Major Upgrade Under Way at the World's Largest Outdoor Shake Table

Dec. 14, 2020 -- Earlier this year in San Diego, two giant cranes lifted the 330,000 lb. steel  floor, or platen, off the world’s largest outdoor shake table, revealing a complex network of pipes, wires and catwalks. 

This was the first step in a major $16.3 million upgrade to the seismic simulator funded by the National Science Foundation. Over the next 10 months, the facility will undergo major construction. When completed in October 2021, the shake table will be able to reproduce multi-dimensional earthquake motions with unprecedented accuracy. 

“We take a lot of pride in having such accuracy,”  said Joel Conte, principal investigator of the UC San Diego shake table and a professor in the Department of Structural Engineering. 

“It’s very, very difficult to achieve on such a large shake table.” 

“We will be able to replicate, in full 3D, the combined effect of all the motions of an earthquake applied to a structure, as well as the interaction between soil and building, and soil liquefaction,” he added. 

The principle behind the table is relatively simple: various structures are built on top of the facility’s floor, or platen, which is connected to a series of horizontal and vertical actuators, or pistons that move back and forth, simulating earthquake motions. The movements follow precise earthquake records researchers have gathered from around the world.

Each structure on the table is wired with hundreds of sensors recording how it fared during earthquake simulations--the data acquisition system will be completely overhauled during the upgrade as well. Data analysis from the tests has led to many changes in the nation’s building codes in the shake table’s 15-year history.

Until this year, the facility could only simulate backward and forward ground motions, or what is known as one degree of freedom. Thanks to the NSF funds, it is getting more actuators, and more power, so that it can also simulate up and down, left and right, as well as pitch, roll and yaw motions, which is known as six degrees of freedom (6-DOF).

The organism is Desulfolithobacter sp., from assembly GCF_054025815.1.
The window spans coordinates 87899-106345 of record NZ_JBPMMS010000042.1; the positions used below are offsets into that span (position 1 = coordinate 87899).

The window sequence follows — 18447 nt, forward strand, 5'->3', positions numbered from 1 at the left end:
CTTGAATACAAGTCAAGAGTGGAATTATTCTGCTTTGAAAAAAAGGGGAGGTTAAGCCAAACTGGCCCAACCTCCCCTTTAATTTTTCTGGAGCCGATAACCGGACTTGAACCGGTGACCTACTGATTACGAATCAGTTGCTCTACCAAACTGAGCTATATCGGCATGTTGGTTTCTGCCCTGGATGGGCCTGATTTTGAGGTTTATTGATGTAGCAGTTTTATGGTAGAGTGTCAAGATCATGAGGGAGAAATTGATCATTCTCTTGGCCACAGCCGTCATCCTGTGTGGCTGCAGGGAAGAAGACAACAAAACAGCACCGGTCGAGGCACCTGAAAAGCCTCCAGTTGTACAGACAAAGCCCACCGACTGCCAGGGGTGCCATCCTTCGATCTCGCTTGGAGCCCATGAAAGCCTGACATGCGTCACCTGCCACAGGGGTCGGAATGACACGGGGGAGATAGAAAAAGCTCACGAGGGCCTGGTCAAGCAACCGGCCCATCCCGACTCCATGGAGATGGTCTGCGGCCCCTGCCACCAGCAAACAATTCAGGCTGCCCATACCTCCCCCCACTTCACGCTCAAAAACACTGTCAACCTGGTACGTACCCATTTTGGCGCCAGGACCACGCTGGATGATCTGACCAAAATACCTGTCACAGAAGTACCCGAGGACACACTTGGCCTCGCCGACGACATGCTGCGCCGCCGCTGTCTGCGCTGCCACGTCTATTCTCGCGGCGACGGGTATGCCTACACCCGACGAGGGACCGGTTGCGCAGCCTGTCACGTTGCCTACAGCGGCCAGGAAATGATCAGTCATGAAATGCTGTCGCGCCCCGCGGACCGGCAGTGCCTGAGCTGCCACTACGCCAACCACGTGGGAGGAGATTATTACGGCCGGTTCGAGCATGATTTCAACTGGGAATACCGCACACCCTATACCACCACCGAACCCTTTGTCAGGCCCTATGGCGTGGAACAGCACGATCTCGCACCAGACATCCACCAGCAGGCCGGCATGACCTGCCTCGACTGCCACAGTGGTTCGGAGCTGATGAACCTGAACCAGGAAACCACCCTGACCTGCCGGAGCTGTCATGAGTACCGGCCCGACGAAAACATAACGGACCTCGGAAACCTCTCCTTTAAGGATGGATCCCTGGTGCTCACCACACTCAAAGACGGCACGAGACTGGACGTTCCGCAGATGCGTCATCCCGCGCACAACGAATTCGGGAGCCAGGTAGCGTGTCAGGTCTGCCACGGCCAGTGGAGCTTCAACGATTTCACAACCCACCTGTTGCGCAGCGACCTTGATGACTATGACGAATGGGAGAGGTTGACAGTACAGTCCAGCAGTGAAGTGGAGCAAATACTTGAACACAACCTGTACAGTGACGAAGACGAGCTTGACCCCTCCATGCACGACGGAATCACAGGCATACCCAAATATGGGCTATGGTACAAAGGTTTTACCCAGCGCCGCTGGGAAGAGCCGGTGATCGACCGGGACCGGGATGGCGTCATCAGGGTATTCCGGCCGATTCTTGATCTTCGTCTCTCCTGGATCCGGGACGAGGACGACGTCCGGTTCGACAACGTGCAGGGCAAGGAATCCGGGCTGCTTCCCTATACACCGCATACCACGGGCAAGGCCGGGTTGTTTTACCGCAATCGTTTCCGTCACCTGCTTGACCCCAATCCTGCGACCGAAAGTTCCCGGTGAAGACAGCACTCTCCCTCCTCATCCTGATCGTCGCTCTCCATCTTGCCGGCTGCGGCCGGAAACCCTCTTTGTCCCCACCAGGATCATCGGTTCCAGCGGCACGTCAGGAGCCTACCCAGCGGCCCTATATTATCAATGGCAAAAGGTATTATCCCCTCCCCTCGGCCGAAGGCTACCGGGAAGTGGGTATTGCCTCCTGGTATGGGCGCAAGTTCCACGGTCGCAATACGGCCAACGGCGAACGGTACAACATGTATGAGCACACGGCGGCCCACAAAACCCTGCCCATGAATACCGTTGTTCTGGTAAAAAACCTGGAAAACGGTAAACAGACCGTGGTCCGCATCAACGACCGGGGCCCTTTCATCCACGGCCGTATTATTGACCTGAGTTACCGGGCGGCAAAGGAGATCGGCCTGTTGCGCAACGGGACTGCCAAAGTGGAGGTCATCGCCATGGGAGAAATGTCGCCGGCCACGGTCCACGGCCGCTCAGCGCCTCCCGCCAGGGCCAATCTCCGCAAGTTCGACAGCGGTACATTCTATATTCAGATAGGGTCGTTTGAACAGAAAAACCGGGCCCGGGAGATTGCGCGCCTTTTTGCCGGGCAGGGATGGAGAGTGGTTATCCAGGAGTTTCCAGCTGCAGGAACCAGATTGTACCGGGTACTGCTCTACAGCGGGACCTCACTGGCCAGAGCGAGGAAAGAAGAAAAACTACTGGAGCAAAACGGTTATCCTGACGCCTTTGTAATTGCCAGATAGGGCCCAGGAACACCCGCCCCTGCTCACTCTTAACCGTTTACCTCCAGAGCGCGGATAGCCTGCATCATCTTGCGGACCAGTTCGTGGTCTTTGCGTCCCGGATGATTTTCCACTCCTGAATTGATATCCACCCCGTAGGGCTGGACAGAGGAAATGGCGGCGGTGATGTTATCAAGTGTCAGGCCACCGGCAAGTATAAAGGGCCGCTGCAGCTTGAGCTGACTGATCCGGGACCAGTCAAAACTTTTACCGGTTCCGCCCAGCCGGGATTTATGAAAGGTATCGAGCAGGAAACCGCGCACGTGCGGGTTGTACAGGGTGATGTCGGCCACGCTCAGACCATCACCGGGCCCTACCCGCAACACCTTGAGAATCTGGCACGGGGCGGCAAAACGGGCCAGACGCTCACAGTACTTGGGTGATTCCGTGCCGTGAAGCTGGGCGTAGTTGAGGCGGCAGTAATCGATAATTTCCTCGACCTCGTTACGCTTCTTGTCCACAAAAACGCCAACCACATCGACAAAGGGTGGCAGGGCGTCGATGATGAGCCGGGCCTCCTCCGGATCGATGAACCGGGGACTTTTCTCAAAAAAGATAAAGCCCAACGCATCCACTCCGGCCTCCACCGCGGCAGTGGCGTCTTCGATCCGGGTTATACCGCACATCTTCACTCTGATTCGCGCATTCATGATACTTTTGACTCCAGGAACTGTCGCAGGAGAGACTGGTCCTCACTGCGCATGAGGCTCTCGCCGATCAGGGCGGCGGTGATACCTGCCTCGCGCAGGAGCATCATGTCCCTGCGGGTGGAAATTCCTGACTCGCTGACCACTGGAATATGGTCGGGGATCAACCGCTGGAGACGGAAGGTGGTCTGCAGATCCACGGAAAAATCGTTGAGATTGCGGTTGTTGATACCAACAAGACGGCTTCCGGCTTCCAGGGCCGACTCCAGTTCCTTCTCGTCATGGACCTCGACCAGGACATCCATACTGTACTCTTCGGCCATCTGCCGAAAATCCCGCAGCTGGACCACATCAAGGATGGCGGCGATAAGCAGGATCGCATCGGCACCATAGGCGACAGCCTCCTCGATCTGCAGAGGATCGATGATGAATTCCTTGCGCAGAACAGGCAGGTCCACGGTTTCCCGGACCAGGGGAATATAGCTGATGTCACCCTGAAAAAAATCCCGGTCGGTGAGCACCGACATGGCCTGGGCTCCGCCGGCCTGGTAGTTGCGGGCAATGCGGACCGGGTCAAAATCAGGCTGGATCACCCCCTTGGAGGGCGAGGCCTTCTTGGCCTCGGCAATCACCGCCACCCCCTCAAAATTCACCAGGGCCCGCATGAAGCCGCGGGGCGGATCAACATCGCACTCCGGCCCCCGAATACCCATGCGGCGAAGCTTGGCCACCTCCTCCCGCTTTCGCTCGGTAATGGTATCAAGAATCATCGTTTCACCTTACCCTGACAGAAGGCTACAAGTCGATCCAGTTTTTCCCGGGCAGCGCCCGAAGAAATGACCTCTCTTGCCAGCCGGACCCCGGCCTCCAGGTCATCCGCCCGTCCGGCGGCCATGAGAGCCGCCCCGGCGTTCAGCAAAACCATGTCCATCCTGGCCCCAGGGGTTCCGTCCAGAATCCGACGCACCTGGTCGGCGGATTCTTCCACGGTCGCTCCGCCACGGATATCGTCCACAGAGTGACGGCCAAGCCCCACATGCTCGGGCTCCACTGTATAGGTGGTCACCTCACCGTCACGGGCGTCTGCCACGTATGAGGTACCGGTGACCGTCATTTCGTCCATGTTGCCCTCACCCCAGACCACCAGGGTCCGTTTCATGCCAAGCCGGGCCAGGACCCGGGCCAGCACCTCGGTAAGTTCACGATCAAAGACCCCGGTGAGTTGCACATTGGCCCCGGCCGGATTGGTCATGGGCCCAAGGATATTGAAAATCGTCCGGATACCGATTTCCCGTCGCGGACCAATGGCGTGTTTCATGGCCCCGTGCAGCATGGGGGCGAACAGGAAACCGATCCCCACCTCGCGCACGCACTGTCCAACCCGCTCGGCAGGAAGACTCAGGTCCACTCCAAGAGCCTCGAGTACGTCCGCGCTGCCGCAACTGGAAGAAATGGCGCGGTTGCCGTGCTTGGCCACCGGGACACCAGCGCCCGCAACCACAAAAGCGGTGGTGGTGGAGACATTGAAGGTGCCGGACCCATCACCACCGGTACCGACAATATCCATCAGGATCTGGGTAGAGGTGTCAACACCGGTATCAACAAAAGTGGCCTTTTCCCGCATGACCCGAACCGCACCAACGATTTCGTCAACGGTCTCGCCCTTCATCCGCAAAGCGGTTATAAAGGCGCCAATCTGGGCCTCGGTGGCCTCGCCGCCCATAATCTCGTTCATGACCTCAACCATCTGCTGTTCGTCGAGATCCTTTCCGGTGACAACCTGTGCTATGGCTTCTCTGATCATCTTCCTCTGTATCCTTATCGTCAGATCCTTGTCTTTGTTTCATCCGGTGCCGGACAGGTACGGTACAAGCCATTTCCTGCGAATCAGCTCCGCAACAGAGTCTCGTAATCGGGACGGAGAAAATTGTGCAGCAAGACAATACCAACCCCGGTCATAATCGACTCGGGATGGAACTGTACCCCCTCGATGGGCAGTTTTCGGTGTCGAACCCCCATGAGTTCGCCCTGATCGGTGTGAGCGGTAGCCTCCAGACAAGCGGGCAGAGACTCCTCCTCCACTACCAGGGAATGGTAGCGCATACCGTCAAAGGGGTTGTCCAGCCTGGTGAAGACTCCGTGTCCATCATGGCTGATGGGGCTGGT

Reproducing earthquake motions in 6-DOF is key because during a temblor, the ground may move in any direction. For example, during the 1994 Northridge earthquake in the Los Angeles area, bridge columns punched through bridge decks, hinting at a strong vertical ground motion component. Similarly, during the 1971 San Fernando earthquake, the buildings twisted and swayed, hinting that the ground was probably rotating. 

“We will be able to achieve the ultimate level of validation for new retrofit methods, new materials, new components and new construction methods,” Conte said. 

After the upgrade, the facility also will be able to test the tallest and heaviest test specimens in the world, from multi-story buildings, to bridge columns, bridge bents, and wind turbines, with a full range of ground motions that can occur during an earthquake.

Shake table impact

Professor Joel Conte is the principal investigator at UC San Diego's shake table. 

In the 15 years of operations of the shake table, known as the LHPOS,T in its one degree of freedom configuration, a total of 34 major research projects have been tested on the shake table. The research has led to important changes in design codes for commercial and residential structures and new insights into the seismic performance of geotechnical systems, such as foundations, tunnels and retaining walls. It also has helped validate the use of innovative technologies to make buildings more likely to withstand earthquakes.

For example, in San Francisco, approximately 6,000 soft-story wood-frame buildings are being retrofitted to make them safer in strong earthquakes. Full-scale testing of retrofit systems for these “soft-story” wood frame buildings on the UC San Diego shake table, led by Professor John van de Lindt from Colorado State University, was critical to make this possible.

Research by Professor Jose Restrepo at UC San Diego, co-principal investigator for the NSF upgrade grant, and Professor Robert Fleischman at the University of Arizona, led to new design standards for so-called floor diaphragms, which transfer seismic forces from building floors to columns, walls and eventually foundations.

10-story building test

The first structure to undergo tests on the shake table after the upgrade will be a full-scale 10-story building made from cross-laminated timber. The goal of these tests, led by Shiling Pei, a professor at the Colorado School of Mines, will be to gather critical fundamental data to design wood buildings as tall as 20 stories that do not suffer significant damage during large earthquakes. That is, not only can occupants leave the building unharmed, but they can also return and resume living in the building shortly after an earthquake.

The operation and maintenance of the UC San Diego shake table is currently funded through a five-year grant from NSF’s Natural Hazards Engineering Research Infrastructure (NHERI) Program.

 

Media Contacts

Ioana Patringenaru
Jacobs School of Engineering
858-822-0899
ipatrin@ucsd.edu

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